In late April 2002, investigators confronted Ivins about reports that he'd been furtively testing for anthrax spores in his office and other areas outside the "hot suites," the sealed rooms where researchers worked with deadly pathogens.
Ivins said that was true and volunteered that he'd also conducted cleanups in the lab not once but twice — in December 2001, when he bleached over areas he'd found to be contaminated, and in mid-April, when he conducted a search for errant anthrax spores.
These acts violated the lab's standard procedure, which called for the safety office to investigate and clean up any contamination.
Ivins offered curious explanations. He said that in December he was trying to address the worries of a junior technician that sloppy handling of the attack powder had spread deadly spores through the lab. In April, against the advice of his supervisor, he launched his own tests after two researchers accidentally spilled a small amount of anthrax in the hot suite.
Asked why he didn't inform safety officials of the possible dangers, Ivins told investigators he didn't want to disrupt the FBI inquiry or alarm colleagues.
At the time, the anthrax inquiry was following another course and had zeroed in on a virologist named Steven Hatfill. A blunt character who boasted of his years in Rhodesia, Hatfill had a penchant for publicity, holes in his résumé and an unpublished novel that featured a Palestinian terrorist who attacks Washington with the bubonic plague. The evidence against him was entirely circumstantial.
Investigators remained on Hatfill's trail until late 2006. In spite of an exhaustive search of his home, no evidence of anthrax turned up. (Hatfill sued the government and received $5.8 million to settle the case).
A raid on Fort Detrick
In early April 2004, Ivins was asked to help the FBI collect a complete set of cultures from Fort Detrick. Earlier, FBI agents had found 22 vials of anthrax that hadn't been turned over. On April 6, a lab assistant found a test tube of material that appeared to have been removed from Ivins' flask.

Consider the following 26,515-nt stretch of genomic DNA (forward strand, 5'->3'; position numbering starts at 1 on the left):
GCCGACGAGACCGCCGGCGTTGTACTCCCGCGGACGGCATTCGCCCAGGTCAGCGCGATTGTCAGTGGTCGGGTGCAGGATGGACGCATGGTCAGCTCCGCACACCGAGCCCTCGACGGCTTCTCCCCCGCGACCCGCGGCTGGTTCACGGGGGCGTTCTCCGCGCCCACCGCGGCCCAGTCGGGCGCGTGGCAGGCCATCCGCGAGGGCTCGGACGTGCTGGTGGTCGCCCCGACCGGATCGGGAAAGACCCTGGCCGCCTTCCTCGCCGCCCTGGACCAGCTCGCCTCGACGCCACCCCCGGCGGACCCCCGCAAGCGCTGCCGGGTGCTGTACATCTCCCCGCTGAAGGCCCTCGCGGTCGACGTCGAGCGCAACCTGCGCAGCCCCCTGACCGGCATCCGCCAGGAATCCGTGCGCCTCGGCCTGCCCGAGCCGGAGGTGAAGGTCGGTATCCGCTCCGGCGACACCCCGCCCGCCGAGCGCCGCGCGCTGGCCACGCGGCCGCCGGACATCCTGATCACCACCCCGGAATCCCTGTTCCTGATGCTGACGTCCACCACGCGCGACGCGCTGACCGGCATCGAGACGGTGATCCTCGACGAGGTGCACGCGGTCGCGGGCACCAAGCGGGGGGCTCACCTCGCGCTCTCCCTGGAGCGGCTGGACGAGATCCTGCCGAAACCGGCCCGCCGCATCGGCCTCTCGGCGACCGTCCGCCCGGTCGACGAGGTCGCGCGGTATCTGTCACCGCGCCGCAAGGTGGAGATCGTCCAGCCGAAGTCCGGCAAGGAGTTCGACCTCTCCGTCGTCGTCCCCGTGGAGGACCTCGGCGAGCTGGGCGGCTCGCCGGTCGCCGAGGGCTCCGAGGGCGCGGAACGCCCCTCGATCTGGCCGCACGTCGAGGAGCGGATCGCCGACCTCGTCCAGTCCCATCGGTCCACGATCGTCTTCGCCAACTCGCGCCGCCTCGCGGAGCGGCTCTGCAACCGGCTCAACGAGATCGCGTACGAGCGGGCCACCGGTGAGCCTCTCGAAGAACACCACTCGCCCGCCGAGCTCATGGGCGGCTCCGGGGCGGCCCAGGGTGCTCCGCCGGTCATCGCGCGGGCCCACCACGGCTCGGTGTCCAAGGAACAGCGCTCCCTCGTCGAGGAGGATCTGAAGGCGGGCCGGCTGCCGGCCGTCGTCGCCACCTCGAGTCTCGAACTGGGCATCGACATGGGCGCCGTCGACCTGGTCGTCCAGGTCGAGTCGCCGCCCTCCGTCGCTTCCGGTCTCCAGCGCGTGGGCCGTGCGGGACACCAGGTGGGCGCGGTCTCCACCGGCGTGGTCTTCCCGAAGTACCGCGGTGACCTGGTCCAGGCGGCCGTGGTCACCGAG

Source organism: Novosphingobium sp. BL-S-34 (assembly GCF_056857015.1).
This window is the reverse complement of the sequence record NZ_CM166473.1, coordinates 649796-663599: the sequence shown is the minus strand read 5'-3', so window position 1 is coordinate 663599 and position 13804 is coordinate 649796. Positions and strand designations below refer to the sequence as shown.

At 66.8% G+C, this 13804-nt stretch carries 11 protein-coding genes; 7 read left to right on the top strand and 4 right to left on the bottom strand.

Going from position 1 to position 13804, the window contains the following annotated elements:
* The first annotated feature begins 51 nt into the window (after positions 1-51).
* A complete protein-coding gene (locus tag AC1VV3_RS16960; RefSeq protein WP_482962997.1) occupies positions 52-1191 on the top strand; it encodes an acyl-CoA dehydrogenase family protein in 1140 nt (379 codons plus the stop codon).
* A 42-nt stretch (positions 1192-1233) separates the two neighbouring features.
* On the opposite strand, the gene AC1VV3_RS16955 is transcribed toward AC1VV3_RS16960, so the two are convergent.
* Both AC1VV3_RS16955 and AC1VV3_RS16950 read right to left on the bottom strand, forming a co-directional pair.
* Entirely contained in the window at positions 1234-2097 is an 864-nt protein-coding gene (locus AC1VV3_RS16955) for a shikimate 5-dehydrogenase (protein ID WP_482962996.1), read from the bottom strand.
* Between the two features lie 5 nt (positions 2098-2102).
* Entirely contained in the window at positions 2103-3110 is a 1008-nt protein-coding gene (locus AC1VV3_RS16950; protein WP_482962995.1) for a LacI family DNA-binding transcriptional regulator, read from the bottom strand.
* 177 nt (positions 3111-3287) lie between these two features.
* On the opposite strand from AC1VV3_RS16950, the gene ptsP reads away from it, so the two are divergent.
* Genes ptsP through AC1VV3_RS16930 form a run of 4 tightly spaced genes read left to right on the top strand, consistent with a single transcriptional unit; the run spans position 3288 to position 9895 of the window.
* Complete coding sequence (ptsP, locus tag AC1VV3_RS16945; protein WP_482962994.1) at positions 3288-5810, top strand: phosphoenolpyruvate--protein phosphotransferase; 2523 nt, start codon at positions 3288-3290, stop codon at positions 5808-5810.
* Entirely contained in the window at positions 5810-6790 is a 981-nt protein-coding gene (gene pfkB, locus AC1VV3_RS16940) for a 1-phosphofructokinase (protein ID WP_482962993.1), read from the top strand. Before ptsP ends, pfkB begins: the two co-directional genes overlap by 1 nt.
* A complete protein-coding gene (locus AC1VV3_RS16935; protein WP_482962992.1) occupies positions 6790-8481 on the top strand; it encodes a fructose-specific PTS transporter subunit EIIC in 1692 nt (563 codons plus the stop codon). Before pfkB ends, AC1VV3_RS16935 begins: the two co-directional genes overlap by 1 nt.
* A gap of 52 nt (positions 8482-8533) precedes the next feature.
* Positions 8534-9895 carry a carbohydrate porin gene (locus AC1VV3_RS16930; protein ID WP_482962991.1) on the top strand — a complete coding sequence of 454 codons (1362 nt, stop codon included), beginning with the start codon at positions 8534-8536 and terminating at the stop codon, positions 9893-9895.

The assistant gave the germs to Henry Heine, a colleague of Ivins' who happened to be in the building. Heine said he checked with Ivins, who told him without hesitation to send a sample from the tube to the FBI.
Heine views this moment as a sign of his colleague's innocence, pointing out that Ivins willingly turned over a sample he thought had originated from his flask.
A day later, investigators seized Ivins' flask, locking it in a safe double-sealed with evidence tape.
The Feds close in
In September 2006, the FBI assigned Edward Montooth to lead the anthrax inquiry. Montooth looked at the evidence through fresh eyes, and his attention quickly focused on the background and conduct of Ivins. By December, he told FBI Director Robert Mueller that Ivins had emerged as the prime suspect.
Investigators saw mounting evidence that the Fort Detrick scientist was hiding something.
They learned about his lifelong obsession with the Kappa Kappa Gamma sorority and discovered that the Prince ton, N.J., mailbox into which the letters had been dropped was just yards from a sorority office. He mailed packages under assumed names, and his email messages expressed fears that he was paranoid, delusional or suffering from a split personality. "When I get all steamed up, I don't pout. I push Bruce aside, then I'm free to run about!" one read.
The genetic evidence seemed persuasive. Investigators had tested 1,059 Ames samples from U.S. and foreign labs and found only 10 with three or more of the morphs that genetically matched from the letter powder. All traced back to Ivins' flask.
The FBI identified 419 people at Fort Detrick and other labs who could have had access to the material. Each was investigated and cleared of possible involvement, investigators said.
All of Ivins' actions in the early days of the investigation were reinterpreted as signs of his guilt. Investigators recovered a portion of his first sample from RMR-1029 and found that it contained the incriminating morphs.
Asked about another sample from April 2004 — turned up by Frontline, McClatchy and ProPublica — that tested positive, prosecutor Lieber said it could be explained easily. Ivins had no choice: FBI agents were swarming through Fort Detrick looking for missing anthrax.
The unauthorized cleanup of the lab, the Justice Department said in its report last year, reflected a "guilty conscience."
Even Ivins' defenders had questioned his actions at the time. "I said, 'Bruce, do you realize how bad this looks?' And he was a little bit puzzled," Adamovicz said. "I said, 'This makes you look suspicious because it looks like you're trying to hide something.' Bruce, of course, denied that he was trying to hide anything. And again, in my view, I don't think he was trying to hide anything. I think he couldn't keep a secret if he had to."
Investigators executed a search warrant at Ivins' home and office. They found guns, a shooting range in his basement and Tasers. But swab after swab taken from every conceivable nook and cranny found not a single spore from the attack powder.
Claire Fraser-Liggett, a key genetics consultant for investigators, found that troubling.
"You think about all the efforts that had to go into decontaminating postal facilities, and the volatility of those spores and the fact that they were around for so long," she said. "I think it represents a big hole, really gives me pause to think: How strong was this case against Dr. Ivins?"